Biden's misdirected priorities on climate change

The Environmental Protection Agency's MPGe ratings for electric vehicles are so remarkable that it would lead you to think that replacement of petroleum-powered vehicles with electric vehicles could significantly mitigate the effects of climate change.  Unfortunately, real-world equivalent mileage figures for E.V.s are only about a third to a half of the MPGe figures established by the EPA (search "EV mileage fraud" for details).  Bottom line: E.V.s are competitive with hybrid vehicles but not a superior alternative.

In spite of this, the Biden administration plans to spend billions of taxpayer dollars on charging stations.  This policy is wasteful and misdirected.  Instead, a "Manhattan Project"–style crash program is needed to explore safer, more efficient energy sources .  Progress has been made in new designs that could improve nuclear power plant efficiency and safety, but more research is needed.  Moreover, all potential new energy sources need to be on the table for consideration.

What is really needed is a breakthrough.  This may not be possible unless energy research is given sufficient priority.

Instead of battling the petroleum industry with the objective of ending the use of fossil fuels, our government should be incentivizing companies to conduct research to find cleaner, more environmentally friendly energy sources.  The same could be said of NASA.  The logical goal of NASA at this point in history should be finding new energy sources that could revolutionize propulsion systems for space exploration.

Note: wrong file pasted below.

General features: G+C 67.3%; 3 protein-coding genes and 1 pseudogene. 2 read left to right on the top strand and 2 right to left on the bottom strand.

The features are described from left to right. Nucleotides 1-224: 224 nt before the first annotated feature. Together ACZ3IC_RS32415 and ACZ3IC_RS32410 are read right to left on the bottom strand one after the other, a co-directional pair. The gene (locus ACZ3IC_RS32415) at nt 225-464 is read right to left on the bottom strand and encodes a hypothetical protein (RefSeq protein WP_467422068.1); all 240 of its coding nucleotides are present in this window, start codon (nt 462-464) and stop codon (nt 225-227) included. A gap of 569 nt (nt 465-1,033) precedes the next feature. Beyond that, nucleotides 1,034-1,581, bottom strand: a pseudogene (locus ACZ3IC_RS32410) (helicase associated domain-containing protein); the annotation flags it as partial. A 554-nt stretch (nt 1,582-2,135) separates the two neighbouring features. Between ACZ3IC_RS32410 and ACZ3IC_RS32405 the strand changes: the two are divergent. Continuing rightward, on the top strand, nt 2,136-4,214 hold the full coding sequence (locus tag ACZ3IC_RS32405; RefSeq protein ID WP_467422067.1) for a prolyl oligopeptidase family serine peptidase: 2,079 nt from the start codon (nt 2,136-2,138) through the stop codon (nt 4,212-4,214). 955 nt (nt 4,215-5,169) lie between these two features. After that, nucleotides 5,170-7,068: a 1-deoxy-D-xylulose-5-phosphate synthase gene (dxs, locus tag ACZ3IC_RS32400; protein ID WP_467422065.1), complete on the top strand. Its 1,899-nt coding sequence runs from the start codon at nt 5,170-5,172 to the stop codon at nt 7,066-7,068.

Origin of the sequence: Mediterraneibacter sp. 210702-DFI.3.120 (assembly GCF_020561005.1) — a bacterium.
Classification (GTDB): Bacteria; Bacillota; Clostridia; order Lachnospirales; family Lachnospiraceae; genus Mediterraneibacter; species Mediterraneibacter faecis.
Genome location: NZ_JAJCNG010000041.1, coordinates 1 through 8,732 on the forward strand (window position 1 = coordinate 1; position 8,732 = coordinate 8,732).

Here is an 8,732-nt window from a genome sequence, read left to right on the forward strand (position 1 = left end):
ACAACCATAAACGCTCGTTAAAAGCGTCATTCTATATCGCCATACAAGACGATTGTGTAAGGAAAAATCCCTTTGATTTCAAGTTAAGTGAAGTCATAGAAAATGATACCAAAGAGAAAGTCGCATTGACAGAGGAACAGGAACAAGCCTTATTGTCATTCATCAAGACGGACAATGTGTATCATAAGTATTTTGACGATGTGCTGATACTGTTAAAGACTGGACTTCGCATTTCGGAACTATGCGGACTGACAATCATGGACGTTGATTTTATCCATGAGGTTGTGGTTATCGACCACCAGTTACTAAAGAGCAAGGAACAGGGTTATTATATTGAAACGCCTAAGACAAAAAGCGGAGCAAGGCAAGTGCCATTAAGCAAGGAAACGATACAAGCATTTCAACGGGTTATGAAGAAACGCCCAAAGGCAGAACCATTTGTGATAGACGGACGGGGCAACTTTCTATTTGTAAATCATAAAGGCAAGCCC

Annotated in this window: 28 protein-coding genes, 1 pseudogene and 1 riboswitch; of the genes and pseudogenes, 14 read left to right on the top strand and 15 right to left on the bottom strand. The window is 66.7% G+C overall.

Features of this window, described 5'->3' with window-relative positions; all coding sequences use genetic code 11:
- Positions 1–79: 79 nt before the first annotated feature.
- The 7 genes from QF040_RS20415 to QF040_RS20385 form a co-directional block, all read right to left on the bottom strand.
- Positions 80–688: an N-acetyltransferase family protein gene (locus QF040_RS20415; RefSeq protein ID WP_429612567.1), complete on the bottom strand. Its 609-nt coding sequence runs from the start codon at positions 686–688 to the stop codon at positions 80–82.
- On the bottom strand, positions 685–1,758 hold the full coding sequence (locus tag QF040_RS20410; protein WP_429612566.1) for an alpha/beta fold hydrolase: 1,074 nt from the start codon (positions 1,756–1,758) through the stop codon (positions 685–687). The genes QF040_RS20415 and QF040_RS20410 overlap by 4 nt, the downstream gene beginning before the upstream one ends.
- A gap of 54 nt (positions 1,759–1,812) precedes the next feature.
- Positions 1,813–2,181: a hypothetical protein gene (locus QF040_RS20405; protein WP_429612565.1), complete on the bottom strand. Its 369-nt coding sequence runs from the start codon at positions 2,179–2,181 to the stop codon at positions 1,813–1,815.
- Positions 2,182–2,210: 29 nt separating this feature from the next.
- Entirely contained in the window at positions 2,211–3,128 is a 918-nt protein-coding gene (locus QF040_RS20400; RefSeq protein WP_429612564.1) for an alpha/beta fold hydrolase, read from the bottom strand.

The Artemis 1 moon mission would seem to inspire a sense of awe in reflecting on accomplishments in the field of science and technology, but it is worthy of consideration that the Artemis 1 launch vehicle uses the same liquid oxygen and liquid hydrogen rocket propulsion technology that was employed fifty years ago by the Saturn V launch vehicle.  In reality, there has been no progress in this field in fifty years.  By contrast, technology in other fields has advanced quite remarkably.  The smartphone, which replaced the long outmoded rotary dial phone, is but one example.  These advances would seem to evidence that energy research has not been given the priority it deserves.

Without breakthroughs in this field, future efforts to combat climate change will in all likelihood result in the landscape of this country and the world being covered with solar panels and wind turbines.  The beauty of nature will be obscured.  I don't think this is the future that we want.

Jordan Bybee is a retired aerospace engineer.

Image via Pxhere.

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